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Monday, May 17, 2010


For the past several days, it has literally been raining crows in my yard.  A mated pair built a nest in the large fir tree in front of my house, and this week their young have started to fledge.  As is usually the case with fledgling crows, they have been jumping out of the nest before they are fully capable of flight.  One by one they have been making their little leaps of faith, after which they end up on the ground looking stunned and bewildered as if they are amazed to discover how large the world beyond the nest really is.  Since the nest tree is not far from the road, the young crows have been landing in dangerous territory.  In order to give them a fighting chance of making it to adulthood, my wife and I have been picking them up and moving them into the lower branches of a cedar tree in the backyard.  Although it has proven successful at keeping the fledglings out of the road, this course of action has done nothing to endear Julie and I to the parents of these youngsters.

So now whenever Julie or I leave the house we are met with an angry chorus of caws and a rain of small twigs and other debris from above.  There is no way to tell the adult crows that we were only trying to help, and that their offspring have a much better chance of survival now that they are not 10 steps (or hops) away from paved instant death.  It is a classic case of misunderstanding, but one with an interspecies twist.  Fortunately, crows are not capable of breaking off large enough branches to do any real damage when they drop them on our heads, so the barrage from above is more amusing than dangerous.  And to be honest, since I regularly drive my car and am in part responsible for creating the danger away from which Julie and I were moving the baby crows, perhaps I deserve a twig or two dropped on my head to remind me of the impacts of my choices on the wild creatures around me.  All I know is that as I sit here and write this I can hear the familiar, turkey-like noise of a young crow being fed by his parents coming from the cedar tree in my back yard.  That is worth far more than any inconvenience having a twig or two dropped on my head could possibly cause.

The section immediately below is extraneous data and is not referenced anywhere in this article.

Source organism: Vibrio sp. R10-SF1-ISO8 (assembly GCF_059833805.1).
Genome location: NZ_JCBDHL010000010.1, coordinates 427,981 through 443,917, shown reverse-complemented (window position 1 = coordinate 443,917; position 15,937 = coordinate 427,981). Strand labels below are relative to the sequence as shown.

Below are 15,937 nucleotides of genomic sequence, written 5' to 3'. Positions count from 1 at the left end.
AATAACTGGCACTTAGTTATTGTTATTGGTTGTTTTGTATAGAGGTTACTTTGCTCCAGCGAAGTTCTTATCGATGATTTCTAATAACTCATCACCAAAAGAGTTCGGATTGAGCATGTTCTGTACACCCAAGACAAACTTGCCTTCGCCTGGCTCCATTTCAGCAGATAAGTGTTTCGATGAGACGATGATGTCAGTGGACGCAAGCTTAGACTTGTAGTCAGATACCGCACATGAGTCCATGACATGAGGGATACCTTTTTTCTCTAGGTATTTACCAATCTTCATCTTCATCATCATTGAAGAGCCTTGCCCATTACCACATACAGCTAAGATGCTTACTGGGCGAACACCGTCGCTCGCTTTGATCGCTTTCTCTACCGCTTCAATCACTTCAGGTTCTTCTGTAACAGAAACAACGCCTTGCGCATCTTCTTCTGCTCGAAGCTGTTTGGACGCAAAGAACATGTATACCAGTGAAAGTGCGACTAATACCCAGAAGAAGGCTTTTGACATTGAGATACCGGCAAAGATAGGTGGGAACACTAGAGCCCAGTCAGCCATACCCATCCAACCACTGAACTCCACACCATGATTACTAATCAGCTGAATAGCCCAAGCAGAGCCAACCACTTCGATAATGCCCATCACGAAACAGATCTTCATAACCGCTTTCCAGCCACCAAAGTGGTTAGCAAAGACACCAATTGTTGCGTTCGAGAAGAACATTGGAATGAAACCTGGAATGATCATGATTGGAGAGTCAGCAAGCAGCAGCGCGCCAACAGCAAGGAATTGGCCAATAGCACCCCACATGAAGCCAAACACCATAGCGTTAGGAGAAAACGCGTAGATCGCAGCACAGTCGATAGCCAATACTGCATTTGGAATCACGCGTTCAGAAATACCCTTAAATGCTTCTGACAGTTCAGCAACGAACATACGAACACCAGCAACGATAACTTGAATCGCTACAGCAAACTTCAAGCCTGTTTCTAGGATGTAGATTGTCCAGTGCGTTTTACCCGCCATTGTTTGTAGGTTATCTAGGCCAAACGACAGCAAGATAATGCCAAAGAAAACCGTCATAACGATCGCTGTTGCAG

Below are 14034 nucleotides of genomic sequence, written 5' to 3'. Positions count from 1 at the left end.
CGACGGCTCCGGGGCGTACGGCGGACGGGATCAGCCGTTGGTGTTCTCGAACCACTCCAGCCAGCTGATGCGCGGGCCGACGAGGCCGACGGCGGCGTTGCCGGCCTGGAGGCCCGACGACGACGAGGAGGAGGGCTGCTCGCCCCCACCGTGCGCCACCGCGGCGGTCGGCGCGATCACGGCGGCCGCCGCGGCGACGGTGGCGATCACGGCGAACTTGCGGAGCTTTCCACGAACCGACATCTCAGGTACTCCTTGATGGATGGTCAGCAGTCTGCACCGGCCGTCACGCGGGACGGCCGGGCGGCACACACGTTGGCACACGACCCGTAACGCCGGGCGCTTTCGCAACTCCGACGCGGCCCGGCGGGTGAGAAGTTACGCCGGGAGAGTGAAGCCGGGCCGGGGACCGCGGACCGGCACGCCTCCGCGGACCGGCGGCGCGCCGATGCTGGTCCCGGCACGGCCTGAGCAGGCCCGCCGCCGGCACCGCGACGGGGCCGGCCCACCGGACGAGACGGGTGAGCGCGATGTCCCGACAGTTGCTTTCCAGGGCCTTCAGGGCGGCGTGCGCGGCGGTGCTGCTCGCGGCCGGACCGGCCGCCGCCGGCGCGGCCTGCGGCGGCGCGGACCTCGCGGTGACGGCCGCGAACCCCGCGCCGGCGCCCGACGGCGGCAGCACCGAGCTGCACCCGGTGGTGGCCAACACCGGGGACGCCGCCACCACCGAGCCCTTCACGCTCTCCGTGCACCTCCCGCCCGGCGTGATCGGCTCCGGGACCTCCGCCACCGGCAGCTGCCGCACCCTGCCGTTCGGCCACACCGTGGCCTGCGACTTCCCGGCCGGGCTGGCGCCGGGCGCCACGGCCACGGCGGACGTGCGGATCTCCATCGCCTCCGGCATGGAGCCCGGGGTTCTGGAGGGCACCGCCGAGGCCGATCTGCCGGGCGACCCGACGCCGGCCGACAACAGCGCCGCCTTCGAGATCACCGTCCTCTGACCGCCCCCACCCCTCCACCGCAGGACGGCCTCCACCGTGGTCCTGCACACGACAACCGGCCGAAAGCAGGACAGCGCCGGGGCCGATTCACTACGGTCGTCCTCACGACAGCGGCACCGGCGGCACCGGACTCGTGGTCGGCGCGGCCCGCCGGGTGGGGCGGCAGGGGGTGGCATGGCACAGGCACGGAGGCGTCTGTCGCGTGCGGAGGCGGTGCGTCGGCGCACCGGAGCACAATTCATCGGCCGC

1 comment:

  1. ALL SMILES!! :D Way to defend your babies from the big bad baby-touchers, Crow Family! Another wonderfully told story, Kevin. :0)

    Kristin K.